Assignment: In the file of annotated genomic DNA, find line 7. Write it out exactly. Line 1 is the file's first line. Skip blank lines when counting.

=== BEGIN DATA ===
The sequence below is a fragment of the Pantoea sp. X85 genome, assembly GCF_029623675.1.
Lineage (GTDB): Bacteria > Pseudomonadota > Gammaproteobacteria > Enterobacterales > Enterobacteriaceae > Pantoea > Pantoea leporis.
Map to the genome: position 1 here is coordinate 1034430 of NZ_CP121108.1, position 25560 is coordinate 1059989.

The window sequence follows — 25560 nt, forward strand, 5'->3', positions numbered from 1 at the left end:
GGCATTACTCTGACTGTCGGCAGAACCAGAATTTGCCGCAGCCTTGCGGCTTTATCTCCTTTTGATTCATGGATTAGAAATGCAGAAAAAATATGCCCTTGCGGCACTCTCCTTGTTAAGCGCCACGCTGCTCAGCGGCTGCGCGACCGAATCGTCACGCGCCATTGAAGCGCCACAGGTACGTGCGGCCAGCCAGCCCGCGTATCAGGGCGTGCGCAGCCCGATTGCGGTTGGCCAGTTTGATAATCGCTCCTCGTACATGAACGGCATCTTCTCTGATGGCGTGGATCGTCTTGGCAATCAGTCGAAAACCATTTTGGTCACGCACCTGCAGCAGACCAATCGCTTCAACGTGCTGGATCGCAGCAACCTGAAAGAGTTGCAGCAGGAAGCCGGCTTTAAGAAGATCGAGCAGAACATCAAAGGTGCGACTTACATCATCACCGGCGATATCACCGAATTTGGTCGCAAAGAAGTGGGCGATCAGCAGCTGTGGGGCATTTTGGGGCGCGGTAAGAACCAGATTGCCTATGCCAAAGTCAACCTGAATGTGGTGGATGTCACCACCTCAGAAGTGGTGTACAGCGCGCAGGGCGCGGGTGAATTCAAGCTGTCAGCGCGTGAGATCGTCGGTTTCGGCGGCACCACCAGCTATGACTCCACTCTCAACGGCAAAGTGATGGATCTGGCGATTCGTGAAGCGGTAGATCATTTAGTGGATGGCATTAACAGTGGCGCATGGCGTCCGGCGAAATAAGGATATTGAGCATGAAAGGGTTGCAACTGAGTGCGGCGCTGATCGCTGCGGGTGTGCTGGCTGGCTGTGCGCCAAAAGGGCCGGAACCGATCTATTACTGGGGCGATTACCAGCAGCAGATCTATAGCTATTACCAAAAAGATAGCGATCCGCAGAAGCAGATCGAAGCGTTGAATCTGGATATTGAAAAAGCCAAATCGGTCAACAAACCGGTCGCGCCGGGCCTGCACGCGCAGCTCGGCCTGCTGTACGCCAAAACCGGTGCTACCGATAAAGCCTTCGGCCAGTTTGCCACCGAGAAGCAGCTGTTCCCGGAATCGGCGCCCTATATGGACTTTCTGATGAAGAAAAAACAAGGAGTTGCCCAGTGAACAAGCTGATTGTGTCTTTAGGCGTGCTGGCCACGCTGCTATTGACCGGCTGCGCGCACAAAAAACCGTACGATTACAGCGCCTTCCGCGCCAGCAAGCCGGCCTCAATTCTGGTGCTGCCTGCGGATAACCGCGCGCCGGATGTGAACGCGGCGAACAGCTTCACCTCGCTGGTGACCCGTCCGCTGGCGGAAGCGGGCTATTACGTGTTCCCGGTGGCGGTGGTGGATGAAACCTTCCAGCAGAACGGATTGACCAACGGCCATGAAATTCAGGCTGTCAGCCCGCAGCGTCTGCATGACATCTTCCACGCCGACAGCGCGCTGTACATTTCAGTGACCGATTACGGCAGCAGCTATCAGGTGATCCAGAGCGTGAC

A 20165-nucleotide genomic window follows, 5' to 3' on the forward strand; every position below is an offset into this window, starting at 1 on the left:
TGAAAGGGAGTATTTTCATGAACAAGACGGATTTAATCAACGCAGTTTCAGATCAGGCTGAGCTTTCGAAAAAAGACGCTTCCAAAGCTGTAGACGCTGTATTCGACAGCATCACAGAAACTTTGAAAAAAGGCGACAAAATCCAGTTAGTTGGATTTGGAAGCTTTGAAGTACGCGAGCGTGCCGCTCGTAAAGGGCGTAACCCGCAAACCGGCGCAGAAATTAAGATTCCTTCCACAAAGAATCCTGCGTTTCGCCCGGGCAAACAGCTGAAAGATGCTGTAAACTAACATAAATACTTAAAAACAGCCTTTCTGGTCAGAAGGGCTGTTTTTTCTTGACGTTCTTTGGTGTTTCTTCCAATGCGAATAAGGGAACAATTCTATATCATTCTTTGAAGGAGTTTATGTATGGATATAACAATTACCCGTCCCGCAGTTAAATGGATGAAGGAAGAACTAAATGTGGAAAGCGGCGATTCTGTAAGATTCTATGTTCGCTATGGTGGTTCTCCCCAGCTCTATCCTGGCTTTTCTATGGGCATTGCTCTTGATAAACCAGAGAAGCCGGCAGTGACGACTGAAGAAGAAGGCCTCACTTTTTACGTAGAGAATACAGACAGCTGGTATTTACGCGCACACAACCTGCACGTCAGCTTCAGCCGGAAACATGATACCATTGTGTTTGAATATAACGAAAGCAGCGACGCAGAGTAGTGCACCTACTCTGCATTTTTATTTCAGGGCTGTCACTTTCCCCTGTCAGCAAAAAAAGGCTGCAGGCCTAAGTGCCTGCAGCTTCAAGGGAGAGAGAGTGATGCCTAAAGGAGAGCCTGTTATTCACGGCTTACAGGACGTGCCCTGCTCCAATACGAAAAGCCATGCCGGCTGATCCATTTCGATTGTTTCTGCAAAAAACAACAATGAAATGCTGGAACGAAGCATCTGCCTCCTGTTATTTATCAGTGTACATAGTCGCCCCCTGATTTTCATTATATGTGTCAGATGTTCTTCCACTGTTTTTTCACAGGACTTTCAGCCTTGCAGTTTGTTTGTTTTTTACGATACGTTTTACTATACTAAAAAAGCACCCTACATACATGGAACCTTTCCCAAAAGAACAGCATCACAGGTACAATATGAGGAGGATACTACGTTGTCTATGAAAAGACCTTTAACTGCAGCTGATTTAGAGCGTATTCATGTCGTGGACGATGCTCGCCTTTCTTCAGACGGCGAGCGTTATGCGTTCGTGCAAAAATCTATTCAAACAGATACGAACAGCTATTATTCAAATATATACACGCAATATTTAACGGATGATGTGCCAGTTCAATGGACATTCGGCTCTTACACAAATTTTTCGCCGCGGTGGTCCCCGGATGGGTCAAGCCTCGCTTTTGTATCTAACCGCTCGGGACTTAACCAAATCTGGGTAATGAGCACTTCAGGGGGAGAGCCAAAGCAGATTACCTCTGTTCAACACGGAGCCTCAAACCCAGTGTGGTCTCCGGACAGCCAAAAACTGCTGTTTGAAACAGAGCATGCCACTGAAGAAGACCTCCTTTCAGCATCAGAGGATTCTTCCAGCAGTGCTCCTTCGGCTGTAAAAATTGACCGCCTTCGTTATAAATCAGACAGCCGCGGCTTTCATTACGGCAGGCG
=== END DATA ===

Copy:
TGAAAGGGAGTATTTTCATGAACAAGACGGATTTAATCAACGCAGTTTCAGATCAGGCTGAGCTTTCGAAAAAAGACGCTTCCAAAGCTGTAGACGCTGTATTCGACAGCATCACAGAAACTTTGAAAAAAGGCGACAAAATCCAGTTAGTTGGATTTGGAAGCTTTGAAGTACGCGAGCGTGCCGCTCGTAAAGGGCGTAACCCGCAAACCGGCGCAGAAATTAAGATTCCTTCCACAAAGAATCCTGCGTTTCGCCCGGGCAAACAGCTGAAAGATGCTGTAAACTAACATAAATACTTAAAAACAGCCTTTCTGGTCAGAAGGGCTGTTTTTTCTTGACGTTCTTTGGTGTTTCTTCCAATGCGAATAAGGGAACAATTCTATATCATTCTTTGAAGGAGTTTATGTATGGATATAACAATTACCCGTCCCGCAGTTAAATGGATGAAGGAAGAACTAAATGTGGAAAGCGGCGATTCTGTAAGATTCTATGTTCGCTATGGTGGTTCTCCCCAGCTCTATCCTGGCTTTTCTATGGGCATTGCTCTTGATAAACCAGAGAAGCCGGCAGTGACGACTGAAGAAGAAGGCCTCACTTTTTACGTAGAGAATACAGACAGCTGGTATTTACGCGCACACAACCTGCACGTCAGCTTCAGCCGGAAACATGATACCATTGTGTTTGAATATAACGAAAGCAGCGACGCAGAGTAGTGCACCTACTCTGCATTTTTATTTCAGGGCTGTCACTTTCCCCTGTCAGCAAAAAAAGGCTGCAGGCCTAAGTGCCTGCAGCTTCAAGGGAGAGAGAGTGATGCCTAAAGGAGAGCCTGTTATTCACGGCTTACAGGACGTGCCCTGCTCCAATACGAAAAGCCATGCCGGCTGATCCATTTCGATTGTTTCTGCAAAAAACAACAATGAAATGCTGGAACGAAGCATCTGCCTCCTGTTATTTATCAGTGTACATAGTCGCCCCCTGATTTTCATTATATGTGTCAGATGTTCTTCCACTGTTTTTTCACAGGACTTTCAGCCTTGCAGTTTGTTTGTTTTTTACGATACGTTTTACTATACTAAAAAAGCACCCTACATACATGGAACCTTTCCCAAAAGAACAGCATCACAGGTACAATATGAGGAGGATACTACGTTGTCTATGAAAAGACCTTTAACTGCAGCTGATTTAGAGCGTATTCATGTCGTGGACGATGCTCGCCTTTCTTCAGACGGCGAGCGTTATGCGTTCGTGCAAAAATCTATTCAAACAGATACGAACAGCTATTATTCAAATATATACACGCAATATTTAACGGATGATGTGCCAGTTCAATGGACATTCGGCTCTTACACAAATTTTTCGCCGCGGTGGTCCCCGGATGGGTCAAGCCTCGCTTTTGTATCTAACCGCTCGGGACTTAACCAAATCTGGGTAATGAGCACTTCAGGGGGAGAGCCAAAGCAGATTACCTCTGTTCAACACGGAGCCTCAAACCCAGTGTGGTCTCCGGACAGCCAAAAACTGCTGTTTGAAACAGAGCATGCCACTGAAGAAGACCTCCTTTCAGCATCAGAGGATTCTTCCAGCAGTGCTCCTTCGGCTGTAAAAATTGACCGCCTTCGTTATAAATCAGACAGCCGCGGCTTTCATTACGGCAGGCG